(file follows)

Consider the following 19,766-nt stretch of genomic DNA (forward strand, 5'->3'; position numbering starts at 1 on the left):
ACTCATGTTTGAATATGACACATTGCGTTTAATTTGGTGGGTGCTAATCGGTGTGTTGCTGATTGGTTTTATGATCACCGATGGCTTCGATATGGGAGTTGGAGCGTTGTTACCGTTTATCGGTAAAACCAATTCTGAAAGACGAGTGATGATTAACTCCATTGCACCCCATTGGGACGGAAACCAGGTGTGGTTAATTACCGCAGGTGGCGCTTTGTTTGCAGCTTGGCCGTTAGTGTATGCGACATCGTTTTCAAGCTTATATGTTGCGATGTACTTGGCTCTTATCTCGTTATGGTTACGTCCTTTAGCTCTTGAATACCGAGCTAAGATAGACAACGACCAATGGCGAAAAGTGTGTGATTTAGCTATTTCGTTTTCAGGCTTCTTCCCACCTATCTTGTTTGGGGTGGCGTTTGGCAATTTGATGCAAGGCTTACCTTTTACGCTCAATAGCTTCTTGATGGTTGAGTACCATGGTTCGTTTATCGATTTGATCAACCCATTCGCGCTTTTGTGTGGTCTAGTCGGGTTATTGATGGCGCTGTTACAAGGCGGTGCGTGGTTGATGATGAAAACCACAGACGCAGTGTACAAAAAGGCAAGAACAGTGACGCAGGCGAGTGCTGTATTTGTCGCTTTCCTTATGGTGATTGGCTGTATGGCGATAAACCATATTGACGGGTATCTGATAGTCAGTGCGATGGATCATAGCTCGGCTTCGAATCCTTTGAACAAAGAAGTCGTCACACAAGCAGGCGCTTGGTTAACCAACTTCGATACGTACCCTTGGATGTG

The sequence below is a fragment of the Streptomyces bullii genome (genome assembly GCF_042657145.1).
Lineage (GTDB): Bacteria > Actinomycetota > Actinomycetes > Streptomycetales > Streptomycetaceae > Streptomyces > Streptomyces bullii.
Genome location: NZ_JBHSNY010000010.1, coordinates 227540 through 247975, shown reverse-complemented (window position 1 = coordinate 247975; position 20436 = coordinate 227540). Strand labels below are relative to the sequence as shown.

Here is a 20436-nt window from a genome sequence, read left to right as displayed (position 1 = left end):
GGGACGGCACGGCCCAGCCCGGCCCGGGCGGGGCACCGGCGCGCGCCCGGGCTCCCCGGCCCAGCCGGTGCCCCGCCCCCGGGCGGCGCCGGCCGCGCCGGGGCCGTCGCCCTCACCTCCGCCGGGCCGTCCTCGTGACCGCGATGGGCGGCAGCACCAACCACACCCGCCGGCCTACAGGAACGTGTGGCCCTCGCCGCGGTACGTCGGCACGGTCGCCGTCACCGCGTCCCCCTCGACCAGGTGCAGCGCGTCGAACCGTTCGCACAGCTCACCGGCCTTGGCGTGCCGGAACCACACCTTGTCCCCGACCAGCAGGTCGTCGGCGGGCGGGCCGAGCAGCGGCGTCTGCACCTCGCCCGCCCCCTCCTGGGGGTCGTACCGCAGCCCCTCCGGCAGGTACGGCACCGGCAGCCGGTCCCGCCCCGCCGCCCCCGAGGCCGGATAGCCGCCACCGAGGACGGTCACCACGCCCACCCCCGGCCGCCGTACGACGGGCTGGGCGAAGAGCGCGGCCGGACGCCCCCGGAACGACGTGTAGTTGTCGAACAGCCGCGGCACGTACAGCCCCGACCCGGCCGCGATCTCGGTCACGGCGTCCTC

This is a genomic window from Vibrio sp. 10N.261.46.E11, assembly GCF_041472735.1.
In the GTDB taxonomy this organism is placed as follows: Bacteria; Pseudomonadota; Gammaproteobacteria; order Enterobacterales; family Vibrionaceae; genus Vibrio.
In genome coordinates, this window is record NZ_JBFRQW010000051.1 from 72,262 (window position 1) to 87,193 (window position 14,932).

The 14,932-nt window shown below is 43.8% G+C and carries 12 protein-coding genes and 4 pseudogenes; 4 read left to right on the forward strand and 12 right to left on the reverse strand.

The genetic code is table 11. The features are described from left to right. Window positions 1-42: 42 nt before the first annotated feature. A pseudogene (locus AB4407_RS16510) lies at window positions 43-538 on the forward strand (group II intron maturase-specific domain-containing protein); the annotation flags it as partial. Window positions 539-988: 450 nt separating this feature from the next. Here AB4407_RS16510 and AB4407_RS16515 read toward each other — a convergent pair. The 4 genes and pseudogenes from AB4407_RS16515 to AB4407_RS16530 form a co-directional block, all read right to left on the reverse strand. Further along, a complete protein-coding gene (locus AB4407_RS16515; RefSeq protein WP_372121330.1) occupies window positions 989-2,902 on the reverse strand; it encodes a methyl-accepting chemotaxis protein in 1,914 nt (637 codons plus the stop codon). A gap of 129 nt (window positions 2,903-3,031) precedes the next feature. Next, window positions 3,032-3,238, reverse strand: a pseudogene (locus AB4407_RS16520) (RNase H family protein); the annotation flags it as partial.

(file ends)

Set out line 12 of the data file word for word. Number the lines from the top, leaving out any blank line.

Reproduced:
The genetic code is table 11. The features are described from left to right. Window positions 1-42: 42 nt before the first annotated feature. A pseudogene (locus AB4407_RS16510) lies at window positions 43-538 on the forward strand (group II intron maturase-specific domain-containing protein); the annotation flags it as partial. Window positions 539-988: 450 nt separating this feature from the next. Here AB4407_RS16510 and AB4407_RS16515 read toward each other — a convergent pair. The 4 genes and pseudogenes from AB4407_RS16515 to AB4407_RS16530 form a co-directional block, all read right to left on the reverse strand. Further along, a complete protein-coding gene (locus AB4407_RS16515; RefSeq protein WP_372121330.1) occupies window positions 989-2,902 on the reverse strand; it encodes a methyl-accepting chemotaxis protein in 1,914 nt (637 codons plus the stop codon). A gap of 129 nt (window positions 2,903-3,031) precedes the next feature. Next, window positions 3,032-3,238, reverse strand: a pseudogene (locus AB4407_RS16520) (RNase H family protein); the annotation flags it as partial.